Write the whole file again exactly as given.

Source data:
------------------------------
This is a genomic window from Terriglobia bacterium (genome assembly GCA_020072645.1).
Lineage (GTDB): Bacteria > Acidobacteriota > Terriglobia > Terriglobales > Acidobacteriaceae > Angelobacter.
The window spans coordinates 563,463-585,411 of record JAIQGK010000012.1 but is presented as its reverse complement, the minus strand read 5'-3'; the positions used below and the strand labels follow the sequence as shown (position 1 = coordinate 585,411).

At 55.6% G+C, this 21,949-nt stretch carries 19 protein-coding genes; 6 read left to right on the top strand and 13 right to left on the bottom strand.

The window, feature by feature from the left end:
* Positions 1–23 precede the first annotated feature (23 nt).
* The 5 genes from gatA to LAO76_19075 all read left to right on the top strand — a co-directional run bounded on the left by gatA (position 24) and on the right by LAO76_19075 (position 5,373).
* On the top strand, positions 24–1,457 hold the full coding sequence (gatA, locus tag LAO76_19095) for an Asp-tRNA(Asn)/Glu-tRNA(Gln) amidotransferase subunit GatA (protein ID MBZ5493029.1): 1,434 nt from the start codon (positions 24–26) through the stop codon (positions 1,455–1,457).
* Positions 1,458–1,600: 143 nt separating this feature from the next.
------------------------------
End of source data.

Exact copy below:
This is a genomic window from Terriglobia bacterium (genome assembly GCA_020072645.1).
Lineage (GTDB): Bacteria > Acidobacteriota > Terriglobia > Terriglobales > Acidobacteriaceae > Angelobacter.
The window spans coordinates 563,463-585,411 of record JAIQGK010000012.1 but is presented as its reverse complement, the minus strand read 5'-3'; the positions used below and the strand labels follow the sequence as shown (position 1 = coordinate 585,411).

At 55.6% G+C, this 21,949-nt stretch carries 19 protein-coding genes; 6 read left to right on the top strand and 13 right to left on the bottom strand.

The window, feature by feature from the left end:
* Positions 1–23 precede the first annotated feature (23 nt).
* The 5 genes from gatA to LAO76_19075 all read left to right on the top strand — a co-directional run bounded on the left by gatA (position 24) and on the right by LAO76_19075 (position 5,373).
* On the top strand, positions 24–1,457 hold the full coding sequence (gatA, locus tag LAO76_19095) for an Asp-tRNA(Asn)/Glu-tRNA(Gln) amidotransferase subunit GatA (protein ID MBZ5493029.1): 1,434 nt from the start codon (positions 24–26) through the stop codon (positions 1,455–1,457).
* Positions 1,458–1,600: 143 nt separating this feature from the next.